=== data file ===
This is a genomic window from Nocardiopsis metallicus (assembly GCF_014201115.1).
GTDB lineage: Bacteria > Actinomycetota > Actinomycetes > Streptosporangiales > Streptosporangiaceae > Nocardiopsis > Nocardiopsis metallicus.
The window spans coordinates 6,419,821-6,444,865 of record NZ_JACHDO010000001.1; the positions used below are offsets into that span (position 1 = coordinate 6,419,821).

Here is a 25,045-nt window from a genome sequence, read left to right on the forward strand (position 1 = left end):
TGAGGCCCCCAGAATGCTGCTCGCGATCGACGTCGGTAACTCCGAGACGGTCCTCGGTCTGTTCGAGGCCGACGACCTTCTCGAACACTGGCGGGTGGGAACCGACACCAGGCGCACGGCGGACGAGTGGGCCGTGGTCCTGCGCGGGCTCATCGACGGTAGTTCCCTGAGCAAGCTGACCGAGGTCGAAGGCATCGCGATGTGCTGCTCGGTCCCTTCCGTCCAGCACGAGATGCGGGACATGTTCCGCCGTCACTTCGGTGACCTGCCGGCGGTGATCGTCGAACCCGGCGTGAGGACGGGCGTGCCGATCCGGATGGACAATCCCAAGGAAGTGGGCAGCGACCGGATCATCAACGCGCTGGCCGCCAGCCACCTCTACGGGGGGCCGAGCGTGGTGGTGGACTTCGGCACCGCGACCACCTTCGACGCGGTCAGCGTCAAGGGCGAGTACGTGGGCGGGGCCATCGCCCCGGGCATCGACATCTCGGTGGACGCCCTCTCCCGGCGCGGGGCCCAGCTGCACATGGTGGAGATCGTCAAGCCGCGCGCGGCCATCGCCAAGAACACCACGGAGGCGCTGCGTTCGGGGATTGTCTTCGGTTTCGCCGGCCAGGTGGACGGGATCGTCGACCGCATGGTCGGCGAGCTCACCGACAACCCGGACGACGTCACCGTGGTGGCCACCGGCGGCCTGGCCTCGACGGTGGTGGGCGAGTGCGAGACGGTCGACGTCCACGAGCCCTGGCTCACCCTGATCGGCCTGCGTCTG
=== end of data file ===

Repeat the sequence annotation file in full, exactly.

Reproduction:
This is a genomic window from Nocardiopsis metallicus (assembly GCF_014201115.1).
GTDB lineage: Bacteria > Actinomycetota > Actinomycetes > Streptosporangiales > Streptosporangiaceae > Nocardiopsis > Nocardiopsis metallicus.
The window spans coordinates 6,419,821-6,444,865 of record NZ_JACHDO010000001.1; the positions used below are offsets into that span (position 1 = coordinate 6,419,821).

Here is a 25,045-nt window from a genome sequence, read left to right on the forward strand (position 1 = left end):
TGAGGCCCCCAGAATGCTGCTCGCGATCGACGTCGGTAACTCCGAGACGGTCCTCGGTCTGTTCGAGGCCGACGACCTTCTCGAACACTGGCGGGTGGGAACCGACACCAGGCGCACGGCGGACGAGTGGGCCGTGGTCCTGCGCGGGCTCATCGACGGTAGTTCCCTGAGCAAGCTGACCGAGGTCGAAGGCATCGCGATGTGCTGCTCGGTCCCTTCCGTCCAGCACGAGATGCGGGACATGTTCCGCCGTCACTTCGGTGACCTGCCGGCGGTGATCGTCGAACCCGGCGTGAGGACGGGCGTGCCGATCCGGATGGACAATCCCAAGGAAGTGGGCAGCGACCGGATCATCAACGCGCTGGCCGCCAGCCACCTCTACGGGGGGCCGAGCGTGGTGGTGGACTTCGGCACCGCGACCACCTTCGACGCGGTCAGCGTCAAGGGCGAGTACGTGGGCGGGGCCATCGCCCCGGGCATCGACATCTCGGTGGACGCCCTCTCCCGGCGCGGGGCCCAGCTGCACATGGTGGAGATCGTCAAGCCGCGCGCGGCCATCGCCAAGAACACCACGGAGGCGCTGCGTTCGGGGATTGTCTTCGGTTTCGCCGGCCAGGTGGACGGGATCGTCGACCGCATGGTCGGCGAGCTCACCGACAACCCGGACGACGTCACCGTGGTGGCCACCGGCGGCCTGGCCTCGACGGTGGTGGGCGAGTGCGAGACGGTCGACGTCCACGAGCCCTGGCTCACCCTGATCGGCCTGCGTCTG